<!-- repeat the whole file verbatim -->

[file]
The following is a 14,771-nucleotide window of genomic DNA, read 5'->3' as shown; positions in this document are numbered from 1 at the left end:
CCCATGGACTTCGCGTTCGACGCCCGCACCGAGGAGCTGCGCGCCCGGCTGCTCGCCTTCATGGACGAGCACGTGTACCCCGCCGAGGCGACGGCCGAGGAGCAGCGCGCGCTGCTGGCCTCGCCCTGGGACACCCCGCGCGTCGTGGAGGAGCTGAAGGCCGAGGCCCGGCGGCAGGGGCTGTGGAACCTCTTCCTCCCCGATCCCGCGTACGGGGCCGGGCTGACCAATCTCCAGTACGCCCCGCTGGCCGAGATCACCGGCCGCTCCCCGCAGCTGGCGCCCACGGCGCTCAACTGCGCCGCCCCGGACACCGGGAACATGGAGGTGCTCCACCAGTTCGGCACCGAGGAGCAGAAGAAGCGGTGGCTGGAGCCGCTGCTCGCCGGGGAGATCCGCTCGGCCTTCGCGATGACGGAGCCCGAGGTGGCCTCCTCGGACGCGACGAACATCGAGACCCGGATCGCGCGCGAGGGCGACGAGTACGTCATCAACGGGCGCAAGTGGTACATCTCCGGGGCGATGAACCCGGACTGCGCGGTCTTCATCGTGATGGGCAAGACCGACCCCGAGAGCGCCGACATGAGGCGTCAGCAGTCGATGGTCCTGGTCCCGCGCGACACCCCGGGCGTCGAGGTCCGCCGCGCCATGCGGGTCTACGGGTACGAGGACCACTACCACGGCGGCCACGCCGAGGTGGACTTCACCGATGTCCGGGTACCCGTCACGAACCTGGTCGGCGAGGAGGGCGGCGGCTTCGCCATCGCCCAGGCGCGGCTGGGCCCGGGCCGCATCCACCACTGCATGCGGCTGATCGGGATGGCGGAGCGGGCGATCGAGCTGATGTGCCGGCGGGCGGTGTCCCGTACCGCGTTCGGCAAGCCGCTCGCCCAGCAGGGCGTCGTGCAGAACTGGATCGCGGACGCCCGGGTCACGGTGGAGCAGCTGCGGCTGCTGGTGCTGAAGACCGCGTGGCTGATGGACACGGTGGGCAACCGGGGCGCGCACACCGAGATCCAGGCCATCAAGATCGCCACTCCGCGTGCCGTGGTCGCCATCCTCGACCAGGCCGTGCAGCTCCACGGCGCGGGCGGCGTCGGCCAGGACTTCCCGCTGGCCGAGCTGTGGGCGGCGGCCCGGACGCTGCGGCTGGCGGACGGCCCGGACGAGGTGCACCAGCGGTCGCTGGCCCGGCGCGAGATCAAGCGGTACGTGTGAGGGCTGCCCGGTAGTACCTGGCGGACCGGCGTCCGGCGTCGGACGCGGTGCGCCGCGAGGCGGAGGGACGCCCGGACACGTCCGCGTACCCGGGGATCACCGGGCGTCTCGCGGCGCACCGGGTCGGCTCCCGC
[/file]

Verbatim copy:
The following is a 14,771-nucleotide window of genomic DNA, read 5'->3' as shown; positions in this document are numbered from 1 at the left end:
CCCATGGACTTCGCGTTCGACGCCCGCACCGAGGAGCTGCGCGCCCGGCTGCTCGCCTTCATGGACGAGCACGTGTACCCCGCCGAGGCGACGGCCGAGGAGCAGCGCGCGCTGCTGGCCTCGCCCTGGGACACCCCGCGCGTCGTGGAGGAGCTGAAGGCCGAGGCCCGGCGGCAGGGGCTGTGGAACCTCTTCCTCCCCGATCCCGCGTACGGGGCCGGGCTGACCAATCTCCAGTACGCCCCGCTGGCCGAGATCACCGGCCGCTCCCCGCAGCTGGCGCCCACGGCGCTCAACTGCGCCGCCCCGGACACCGGGAACATGGAGGTGCTCCACCAGTTCGGCACCGAGGAGCAGAAGAAGCGGTGGCTGGAGCCGCTGCTCGCCGGGGAGATCCGCTCGGCCTTCGCGATGACGGAGCCCGAGGTGGCCTCCTCGGACGCGACGAACATCGAGACCCGGATCGCGCGCGAGGGCGACGAGTACGTCATCAACGGGCGCAAGTGGTACATCTCCGGGGCGATGAACCCGGACTGCGCGGTCTTCATCGTGATGGGCAAGACCGACCCCGAGAGCGCCGACATGAGGCGTCAGCAGTCGATGGTCCTGGTCCCGCGCGACACCCCGGGCGTCGAGGTCCGCCGCGCCATGCGGGTCTACGGGTACGAGGACCACTACCACGGCGGCCACGCCGAGGTGGACTTCACCGATGTCCGGGTACCCGTCACGAACCTGGTCGGCGAGGAGGGCGGCGGCTTCGCCATCGCCCAGGCGCGGCTGGGCCCGGGCCGCATCCACCACTGCATGCGGCTGATCGGGATGGCGGAGCGGGCGATCGAGCTGATGTGCCGGCGGGCGGTGTCCCGTACCGCGTTCGGCAAGCCGCTCGCCCAGCAGGGCGTCGTGCAGAACTGGATCGCGGACGCCCGGGTCACGGTGGAGCAGCTGCGGCTGCTGGTGCTGAAGACCGCGTGGCTGATGGACACGGTGGGCAACCGGGGCGCGCACACCGAGATCCAGGCCATCAAGATCGCCACTCCGCGTGCCGTGGTCGCCATCCTCGACCAGGCCGTGCAGCTCCACGGCGCGGGCGGCGTCGGCCAGGACTTCCCGCTGGCCGAGCTGTGGGCGGCGGCCCGGACGCTGCGGCTGGCGGACGGCCCGGACGAGGTGCACCAGCGGTCGCTGGCCCGGCGCGAGATCAAGCGGTACGTGTGAGGGCTGCCCGGTAGTACCTGGCGGACCGGCGTCCGGCGTCGGACGCGGTGCGCCGCGAGGCGGAGGGACGCCCGGACACGTCCGCGTACCCGGGGATCACCGGGCGTCTCGCGGCGCACCGGGTCGGCTCCCGC